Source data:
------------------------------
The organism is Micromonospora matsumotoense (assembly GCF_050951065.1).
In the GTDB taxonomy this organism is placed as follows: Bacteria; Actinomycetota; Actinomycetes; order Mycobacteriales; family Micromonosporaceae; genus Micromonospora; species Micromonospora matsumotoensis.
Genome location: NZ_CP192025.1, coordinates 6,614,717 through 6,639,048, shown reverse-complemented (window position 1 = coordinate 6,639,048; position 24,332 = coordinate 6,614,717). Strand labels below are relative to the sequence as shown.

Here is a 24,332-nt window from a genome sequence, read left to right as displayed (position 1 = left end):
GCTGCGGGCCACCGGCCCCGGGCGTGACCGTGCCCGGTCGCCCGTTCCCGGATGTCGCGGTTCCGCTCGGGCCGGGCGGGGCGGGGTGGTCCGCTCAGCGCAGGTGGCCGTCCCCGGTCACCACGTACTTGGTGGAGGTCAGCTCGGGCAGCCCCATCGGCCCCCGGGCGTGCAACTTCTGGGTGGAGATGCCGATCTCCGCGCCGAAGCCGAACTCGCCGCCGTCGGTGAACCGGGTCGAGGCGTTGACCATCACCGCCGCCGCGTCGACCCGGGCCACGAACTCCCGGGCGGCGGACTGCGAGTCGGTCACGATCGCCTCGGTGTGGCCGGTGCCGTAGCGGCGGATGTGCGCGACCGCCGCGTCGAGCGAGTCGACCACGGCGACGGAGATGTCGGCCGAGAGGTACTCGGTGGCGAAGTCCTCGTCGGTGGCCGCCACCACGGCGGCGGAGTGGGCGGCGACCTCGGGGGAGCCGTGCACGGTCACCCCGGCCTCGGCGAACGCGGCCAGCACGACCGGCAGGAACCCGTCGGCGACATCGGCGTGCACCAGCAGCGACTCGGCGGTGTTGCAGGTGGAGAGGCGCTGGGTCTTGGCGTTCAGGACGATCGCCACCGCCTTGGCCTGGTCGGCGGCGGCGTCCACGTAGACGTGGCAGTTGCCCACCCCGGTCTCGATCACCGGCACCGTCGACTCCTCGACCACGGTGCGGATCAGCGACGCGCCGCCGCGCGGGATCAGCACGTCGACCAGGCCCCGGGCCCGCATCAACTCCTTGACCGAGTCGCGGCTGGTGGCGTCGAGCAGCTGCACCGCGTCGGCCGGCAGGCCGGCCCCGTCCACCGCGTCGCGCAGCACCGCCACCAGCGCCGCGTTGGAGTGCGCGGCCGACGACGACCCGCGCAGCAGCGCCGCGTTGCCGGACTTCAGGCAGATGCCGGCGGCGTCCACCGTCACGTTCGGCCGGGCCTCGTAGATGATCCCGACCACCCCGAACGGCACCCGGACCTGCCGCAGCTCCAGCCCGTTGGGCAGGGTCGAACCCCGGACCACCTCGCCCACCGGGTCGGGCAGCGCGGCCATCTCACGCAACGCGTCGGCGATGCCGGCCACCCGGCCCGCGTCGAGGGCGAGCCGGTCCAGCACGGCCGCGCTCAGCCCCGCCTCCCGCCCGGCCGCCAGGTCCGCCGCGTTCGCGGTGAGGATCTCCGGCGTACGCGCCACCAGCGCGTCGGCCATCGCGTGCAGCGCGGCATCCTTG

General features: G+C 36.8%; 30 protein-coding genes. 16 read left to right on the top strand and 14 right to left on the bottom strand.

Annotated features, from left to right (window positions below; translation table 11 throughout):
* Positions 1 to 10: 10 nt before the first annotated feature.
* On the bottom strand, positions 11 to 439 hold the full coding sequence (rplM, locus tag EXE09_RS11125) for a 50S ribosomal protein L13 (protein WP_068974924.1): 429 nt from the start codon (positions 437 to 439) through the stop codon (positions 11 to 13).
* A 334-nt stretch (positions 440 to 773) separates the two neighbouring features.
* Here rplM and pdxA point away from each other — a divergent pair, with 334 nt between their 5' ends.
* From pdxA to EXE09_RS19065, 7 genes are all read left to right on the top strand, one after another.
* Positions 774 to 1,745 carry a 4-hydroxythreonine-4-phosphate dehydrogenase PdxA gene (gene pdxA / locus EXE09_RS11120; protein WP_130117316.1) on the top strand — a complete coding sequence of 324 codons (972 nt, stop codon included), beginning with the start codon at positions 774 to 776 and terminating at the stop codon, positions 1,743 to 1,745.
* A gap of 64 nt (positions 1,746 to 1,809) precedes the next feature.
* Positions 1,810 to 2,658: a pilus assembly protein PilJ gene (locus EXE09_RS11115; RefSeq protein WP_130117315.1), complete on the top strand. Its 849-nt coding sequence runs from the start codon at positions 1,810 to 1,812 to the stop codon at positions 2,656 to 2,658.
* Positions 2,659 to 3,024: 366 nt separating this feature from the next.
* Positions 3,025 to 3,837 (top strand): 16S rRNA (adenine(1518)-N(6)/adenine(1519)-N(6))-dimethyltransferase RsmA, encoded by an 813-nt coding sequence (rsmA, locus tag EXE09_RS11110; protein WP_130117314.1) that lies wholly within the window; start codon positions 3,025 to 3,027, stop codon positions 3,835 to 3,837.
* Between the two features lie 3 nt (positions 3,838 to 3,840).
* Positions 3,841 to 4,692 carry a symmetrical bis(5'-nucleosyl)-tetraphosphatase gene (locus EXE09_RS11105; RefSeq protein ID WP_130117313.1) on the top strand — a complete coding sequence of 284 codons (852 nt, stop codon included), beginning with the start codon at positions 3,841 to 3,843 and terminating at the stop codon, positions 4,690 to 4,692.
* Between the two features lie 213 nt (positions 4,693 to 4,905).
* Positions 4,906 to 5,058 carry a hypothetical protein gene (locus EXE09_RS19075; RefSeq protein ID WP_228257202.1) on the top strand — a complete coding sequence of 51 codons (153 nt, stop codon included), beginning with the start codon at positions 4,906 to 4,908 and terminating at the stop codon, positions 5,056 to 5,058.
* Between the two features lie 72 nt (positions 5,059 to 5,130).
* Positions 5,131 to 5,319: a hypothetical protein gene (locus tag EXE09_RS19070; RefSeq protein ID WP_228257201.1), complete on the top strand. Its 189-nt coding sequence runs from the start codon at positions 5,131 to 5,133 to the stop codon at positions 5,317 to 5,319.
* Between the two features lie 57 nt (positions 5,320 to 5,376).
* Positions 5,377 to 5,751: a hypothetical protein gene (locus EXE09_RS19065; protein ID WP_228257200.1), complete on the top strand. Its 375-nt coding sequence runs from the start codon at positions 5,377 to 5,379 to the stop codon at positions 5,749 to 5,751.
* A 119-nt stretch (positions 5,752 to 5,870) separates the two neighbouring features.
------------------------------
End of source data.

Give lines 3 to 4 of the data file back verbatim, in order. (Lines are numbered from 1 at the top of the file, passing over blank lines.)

Genome location: NZ_CP192025.1, coordinates 6,614,717 through 6,639,048, shown reverse-complemented (window position 1 = coordinate 6,639,048; position 24,332 = coordinate 6,614,717). Strand labels below are relative to the sequence as shown.

Here is a 24,332-nt window from a genome sequence, read left to right as displayed (position 1 = left end):